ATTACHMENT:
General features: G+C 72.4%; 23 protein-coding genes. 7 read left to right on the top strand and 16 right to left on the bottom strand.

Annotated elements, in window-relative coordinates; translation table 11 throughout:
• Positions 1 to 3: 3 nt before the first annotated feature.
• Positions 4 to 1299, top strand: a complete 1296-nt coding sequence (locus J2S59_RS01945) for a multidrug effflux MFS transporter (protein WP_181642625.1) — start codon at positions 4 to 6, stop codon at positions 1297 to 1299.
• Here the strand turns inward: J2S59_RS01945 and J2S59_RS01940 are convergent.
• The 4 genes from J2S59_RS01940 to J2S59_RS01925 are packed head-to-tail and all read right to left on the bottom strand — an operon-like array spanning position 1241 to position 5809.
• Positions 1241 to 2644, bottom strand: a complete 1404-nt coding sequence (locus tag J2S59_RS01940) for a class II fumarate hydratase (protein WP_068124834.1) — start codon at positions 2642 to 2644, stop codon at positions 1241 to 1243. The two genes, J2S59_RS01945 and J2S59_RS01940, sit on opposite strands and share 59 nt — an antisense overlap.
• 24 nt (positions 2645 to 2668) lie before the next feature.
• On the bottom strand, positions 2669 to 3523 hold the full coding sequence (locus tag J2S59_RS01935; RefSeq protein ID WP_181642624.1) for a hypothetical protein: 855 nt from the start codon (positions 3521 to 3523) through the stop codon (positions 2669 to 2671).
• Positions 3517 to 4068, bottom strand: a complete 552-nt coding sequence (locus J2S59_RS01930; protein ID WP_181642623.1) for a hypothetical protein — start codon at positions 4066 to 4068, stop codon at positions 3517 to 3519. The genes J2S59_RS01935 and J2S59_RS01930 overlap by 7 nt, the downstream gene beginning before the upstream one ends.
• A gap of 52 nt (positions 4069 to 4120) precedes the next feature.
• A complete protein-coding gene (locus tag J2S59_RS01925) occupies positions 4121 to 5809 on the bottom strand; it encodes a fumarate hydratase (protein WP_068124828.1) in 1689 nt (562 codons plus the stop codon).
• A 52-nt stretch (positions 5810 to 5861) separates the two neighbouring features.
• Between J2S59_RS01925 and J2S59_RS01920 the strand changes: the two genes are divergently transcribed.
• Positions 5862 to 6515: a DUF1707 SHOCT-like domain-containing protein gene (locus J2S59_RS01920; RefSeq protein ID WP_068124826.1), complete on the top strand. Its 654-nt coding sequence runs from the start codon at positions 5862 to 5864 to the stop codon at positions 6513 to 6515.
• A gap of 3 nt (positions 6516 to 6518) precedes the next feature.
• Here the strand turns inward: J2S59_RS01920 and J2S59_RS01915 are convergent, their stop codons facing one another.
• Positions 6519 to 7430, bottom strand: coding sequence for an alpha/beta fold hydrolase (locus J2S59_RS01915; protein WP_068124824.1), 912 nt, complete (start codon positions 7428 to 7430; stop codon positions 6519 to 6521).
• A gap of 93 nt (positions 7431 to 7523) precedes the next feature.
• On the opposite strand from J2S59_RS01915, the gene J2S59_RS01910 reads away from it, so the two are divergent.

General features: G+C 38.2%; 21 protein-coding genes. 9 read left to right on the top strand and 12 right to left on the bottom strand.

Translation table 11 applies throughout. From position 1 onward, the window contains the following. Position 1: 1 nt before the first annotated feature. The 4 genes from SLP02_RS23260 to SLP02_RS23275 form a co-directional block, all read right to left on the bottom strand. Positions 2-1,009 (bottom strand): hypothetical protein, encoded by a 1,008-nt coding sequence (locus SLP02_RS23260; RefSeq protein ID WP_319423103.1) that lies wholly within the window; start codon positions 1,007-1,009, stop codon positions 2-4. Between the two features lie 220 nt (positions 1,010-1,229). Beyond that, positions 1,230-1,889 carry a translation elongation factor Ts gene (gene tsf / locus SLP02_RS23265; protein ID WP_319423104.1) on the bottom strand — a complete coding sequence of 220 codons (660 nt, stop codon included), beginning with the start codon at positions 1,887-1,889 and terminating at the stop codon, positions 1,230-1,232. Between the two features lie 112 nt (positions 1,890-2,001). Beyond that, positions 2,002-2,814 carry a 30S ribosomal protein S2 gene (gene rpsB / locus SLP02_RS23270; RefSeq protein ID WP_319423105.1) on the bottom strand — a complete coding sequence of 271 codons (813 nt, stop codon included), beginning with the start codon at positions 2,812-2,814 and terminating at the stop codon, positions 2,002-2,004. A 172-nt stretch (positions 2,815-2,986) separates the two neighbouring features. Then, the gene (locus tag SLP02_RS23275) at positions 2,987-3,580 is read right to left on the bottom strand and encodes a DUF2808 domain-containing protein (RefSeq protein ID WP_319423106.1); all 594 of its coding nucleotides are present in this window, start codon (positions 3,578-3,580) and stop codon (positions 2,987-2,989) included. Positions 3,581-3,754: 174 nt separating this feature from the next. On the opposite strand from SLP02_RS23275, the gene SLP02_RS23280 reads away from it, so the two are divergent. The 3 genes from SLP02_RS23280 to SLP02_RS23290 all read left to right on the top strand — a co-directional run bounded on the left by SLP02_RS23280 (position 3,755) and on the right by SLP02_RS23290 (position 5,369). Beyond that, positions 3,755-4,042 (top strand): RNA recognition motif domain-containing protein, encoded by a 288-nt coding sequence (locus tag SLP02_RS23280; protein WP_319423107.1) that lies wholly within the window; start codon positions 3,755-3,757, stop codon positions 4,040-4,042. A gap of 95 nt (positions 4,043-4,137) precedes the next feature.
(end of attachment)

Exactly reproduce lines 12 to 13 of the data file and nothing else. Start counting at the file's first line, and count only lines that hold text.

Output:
• A complete protein-coding gene (locus tag J2S59_RS01925) occupies positions 4121 to 5809 on the bottom strand; it encodes a fumarate hydratase (protein WP_068124828.1) in 1689 nt (562 codons plus the stop codon).
• A 52-nt stretch (positions 5810 to 5861) separates the two neighbouring features.